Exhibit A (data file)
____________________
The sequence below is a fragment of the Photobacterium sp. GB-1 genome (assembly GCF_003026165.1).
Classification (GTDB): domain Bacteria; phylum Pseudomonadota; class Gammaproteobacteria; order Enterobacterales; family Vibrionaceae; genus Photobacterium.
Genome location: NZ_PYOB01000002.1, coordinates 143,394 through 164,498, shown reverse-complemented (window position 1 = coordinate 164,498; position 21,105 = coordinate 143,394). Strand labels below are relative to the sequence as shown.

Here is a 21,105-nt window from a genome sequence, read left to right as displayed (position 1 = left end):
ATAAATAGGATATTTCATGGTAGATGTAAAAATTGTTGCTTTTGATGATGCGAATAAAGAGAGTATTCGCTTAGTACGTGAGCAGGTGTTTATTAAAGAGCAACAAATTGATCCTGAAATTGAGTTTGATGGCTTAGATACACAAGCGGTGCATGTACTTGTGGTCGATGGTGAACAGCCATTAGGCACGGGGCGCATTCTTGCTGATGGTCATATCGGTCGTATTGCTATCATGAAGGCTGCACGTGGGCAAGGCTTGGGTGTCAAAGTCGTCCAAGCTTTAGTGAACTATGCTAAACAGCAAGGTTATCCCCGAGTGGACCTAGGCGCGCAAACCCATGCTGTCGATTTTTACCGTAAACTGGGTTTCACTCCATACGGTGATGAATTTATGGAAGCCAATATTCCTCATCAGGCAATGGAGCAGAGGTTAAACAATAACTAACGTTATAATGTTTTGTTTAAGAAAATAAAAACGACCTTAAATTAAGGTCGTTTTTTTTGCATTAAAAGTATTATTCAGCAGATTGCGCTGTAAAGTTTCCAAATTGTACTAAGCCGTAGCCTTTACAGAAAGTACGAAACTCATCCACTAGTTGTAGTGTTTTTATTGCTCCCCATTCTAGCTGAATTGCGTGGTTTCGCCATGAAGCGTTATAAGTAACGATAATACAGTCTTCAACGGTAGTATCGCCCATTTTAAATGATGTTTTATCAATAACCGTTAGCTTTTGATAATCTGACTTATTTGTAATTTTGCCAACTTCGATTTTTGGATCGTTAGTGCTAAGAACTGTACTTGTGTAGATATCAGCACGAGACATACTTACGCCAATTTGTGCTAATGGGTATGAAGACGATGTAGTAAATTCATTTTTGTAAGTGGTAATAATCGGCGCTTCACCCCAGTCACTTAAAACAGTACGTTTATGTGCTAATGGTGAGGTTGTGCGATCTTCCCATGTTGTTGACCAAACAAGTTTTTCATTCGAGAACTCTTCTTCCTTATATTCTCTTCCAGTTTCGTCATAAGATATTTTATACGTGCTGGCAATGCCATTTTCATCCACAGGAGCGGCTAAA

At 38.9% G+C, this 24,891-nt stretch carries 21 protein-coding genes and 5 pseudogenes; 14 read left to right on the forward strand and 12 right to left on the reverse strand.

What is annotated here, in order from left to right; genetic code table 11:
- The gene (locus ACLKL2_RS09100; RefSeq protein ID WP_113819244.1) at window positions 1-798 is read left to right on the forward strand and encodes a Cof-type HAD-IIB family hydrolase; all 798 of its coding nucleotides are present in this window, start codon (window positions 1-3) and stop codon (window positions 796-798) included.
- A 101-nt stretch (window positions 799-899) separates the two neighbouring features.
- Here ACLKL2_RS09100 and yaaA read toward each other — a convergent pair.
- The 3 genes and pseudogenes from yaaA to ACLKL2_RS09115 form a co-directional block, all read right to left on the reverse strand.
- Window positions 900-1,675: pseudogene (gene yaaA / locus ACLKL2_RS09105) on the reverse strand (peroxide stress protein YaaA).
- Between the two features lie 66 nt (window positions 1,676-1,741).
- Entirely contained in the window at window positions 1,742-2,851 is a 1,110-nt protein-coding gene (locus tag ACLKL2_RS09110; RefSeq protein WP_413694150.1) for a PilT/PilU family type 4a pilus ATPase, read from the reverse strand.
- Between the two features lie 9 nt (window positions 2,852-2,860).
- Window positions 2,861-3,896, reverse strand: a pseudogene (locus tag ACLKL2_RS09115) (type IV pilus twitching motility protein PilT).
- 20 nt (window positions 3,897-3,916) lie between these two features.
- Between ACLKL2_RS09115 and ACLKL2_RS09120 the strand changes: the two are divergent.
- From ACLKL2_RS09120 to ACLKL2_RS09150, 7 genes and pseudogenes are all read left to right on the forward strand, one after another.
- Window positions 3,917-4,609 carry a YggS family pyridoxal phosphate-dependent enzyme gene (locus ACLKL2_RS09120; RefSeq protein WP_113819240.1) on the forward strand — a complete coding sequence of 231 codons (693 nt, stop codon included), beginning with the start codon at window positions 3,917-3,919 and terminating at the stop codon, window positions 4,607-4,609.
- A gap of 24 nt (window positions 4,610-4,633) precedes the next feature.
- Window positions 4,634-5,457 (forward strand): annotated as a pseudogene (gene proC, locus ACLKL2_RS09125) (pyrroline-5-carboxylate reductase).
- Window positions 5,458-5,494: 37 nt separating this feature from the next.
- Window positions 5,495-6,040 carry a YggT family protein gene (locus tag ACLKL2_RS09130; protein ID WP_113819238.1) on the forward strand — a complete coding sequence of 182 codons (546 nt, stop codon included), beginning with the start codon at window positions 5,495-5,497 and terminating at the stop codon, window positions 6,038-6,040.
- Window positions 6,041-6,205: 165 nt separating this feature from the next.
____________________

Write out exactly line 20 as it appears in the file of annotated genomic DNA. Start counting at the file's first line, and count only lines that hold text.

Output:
- Window positions 3,917-4,609 carry a YggS family pyridoxal phosphate-dependent enzyme gene (locus ACLKL2_RS09120; RefSeq protein WP_113819240.1) on the forward strand — a complete coding sequence of 231 codons (693 nt, stop codon included), beginning with the start codon at window positions 3,917-3,919 and terminating at the stop codon, window positions 4,607-4,609.